Interestingly, a "bolt-from-the-blue" CBN (chemical, biological or even nuclear) attack upon Israel that is launched with the expectation of city-busting reprisals would not necessarily exhibit irrationality or madness. Within such an attacking state's particular ordering of preferences, a presumed religious obligation to annihilate the "Zionist Entity" could simply represent the overriding value.Here, from the standpoint of the prospective attacker's authoritative decisional calculus, the expected benefits of producing such annihilation would exceed the expected costs of any expected Israeli reprisal. Judged from this critical standpoint, therefore, a seemingly "crazy" attack decision would be perfectly "logical."
To better understand this scenario, an enemy state with these particular sorts of exterminatory orientations could represent the individual suicide bomber in macrocosm.It is a powerful image. Just as individual Jihadists are now manifestly willing to achieve "martyrdom," so might certain Jihadist states become willing to sacrifice themselves collectively.
In one more or less likely variation of this scenario, it is conceivable that Iranian or other Arab/Islamic leaders making the decision to strike at Israel would be willing to make "martyrs" of their own peoples, but not of themselves.In this significant decisional variation, it would be judged "acceptable" by these leaders to sacrifice more-or-less huge portions of their respective populations, but only while they (and presumably their families) were themselves already underway to a predetermined albeit still earth-bound safe haven.
There would be no alluring visions of paradise in these particular enemy calculations.
So, what is Israel to do?It can't very well choose to live, indefinitely, with enemies who might not always be reliably deterred by usual threats of retaliation, and who are themselves armed with weapons of mass destruction.Jerusalem can't readily decide to preempt against selected Iranian or other threatening military targets, as the tactical prospects of success would now be very remote, and because the global outcry (even in Washington) would be deafening.It cannot place more than partial faith in anti-tactical ballistic missile defenses, which, after all, would require a near-100% reliability of intercept to be purposeful in any "soft-point" protection of Israeli cities.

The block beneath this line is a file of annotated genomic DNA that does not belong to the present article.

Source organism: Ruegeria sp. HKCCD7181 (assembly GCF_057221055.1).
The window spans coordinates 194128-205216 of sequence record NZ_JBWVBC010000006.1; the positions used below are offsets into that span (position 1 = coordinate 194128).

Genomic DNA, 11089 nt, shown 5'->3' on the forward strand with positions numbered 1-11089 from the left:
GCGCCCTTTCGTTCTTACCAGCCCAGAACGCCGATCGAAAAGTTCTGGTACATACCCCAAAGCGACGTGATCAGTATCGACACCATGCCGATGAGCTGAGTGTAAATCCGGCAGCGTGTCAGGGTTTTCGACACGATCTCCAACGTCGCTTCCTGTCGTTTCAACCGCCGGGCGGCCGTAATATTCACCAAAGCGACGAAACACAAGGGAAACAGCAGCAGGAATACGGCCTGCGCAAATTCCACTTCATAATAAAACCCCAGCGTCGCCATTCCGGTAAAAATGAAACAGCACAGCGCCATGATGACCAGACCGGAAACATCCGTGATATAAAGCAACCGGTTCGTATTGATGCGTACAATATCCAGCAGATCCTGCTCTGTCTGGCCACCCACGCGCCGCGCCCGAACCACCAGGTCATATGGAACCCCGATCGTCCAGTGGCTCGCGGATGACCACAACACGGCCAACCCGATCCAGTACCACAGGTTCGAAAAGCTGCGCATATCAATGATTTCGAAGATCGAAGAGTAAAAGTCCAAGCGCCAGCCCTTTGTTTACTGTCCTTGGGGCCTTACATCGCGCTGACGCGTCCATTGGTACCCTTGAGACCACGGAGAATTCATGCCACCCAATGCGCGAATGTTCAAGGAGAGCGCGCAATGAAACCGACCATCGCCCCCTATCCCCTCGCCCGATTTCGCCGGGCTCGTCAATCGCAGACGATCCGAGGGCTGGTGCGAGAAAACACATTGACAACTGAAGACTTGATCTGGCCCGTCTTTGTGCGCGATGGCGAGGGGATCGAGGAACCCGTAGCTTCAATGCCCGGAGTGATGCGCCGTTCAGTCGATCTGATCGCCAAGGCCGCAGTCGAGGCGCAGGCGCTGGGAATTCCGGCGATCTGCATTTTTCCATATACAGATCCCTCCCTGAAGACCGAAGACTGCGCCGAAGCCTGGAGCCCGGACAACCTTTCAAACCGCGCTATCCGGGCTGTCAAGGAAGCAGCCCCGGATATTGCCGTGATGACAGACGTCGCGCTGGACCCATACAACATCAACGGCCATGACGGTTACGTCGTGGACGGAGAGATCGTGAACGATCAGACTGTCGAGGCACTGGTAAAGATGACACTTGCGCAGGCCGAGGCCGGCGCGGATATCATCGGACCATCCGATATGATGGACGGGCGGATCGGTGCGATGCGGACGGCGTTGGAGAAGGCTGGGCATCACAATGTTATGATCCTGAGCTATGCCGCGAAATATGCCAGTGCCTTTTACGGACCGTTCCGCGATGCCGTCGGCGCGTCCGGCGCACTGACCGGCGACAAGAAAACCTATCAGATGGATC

The essential strategic opportunities still available to Israel now seem very limited, and the existential consequences of failure could effectively include national extinction.What, then, shall the Government of Israel do?
Here is one suggestion. If Israel's enemies were all presumably rational, in the ordinary sense of valuing physical survival more highly than any other preference or combination of preferences, Jerusalem could begin, among other things, to productively exploit the strategic benefits of pretended irrationality. Recognizing that in certain strategic situations it can be rational to feign irrationality, Jerusalem could then work to create more cautionary behavior among its relevant adversaries.In such cases, for example, the threat of an Israeli resort to a "Samson Option" could be enough to dissuade an enemy first-strike. Recalling the ancient Chinese strategist, any more explicit Israeli hints of "Samson" could indicate a very useful grasp of Sun-Tzu's good advice to always diminish existential reliance on defense, and, instead,to "seize the unorthodox."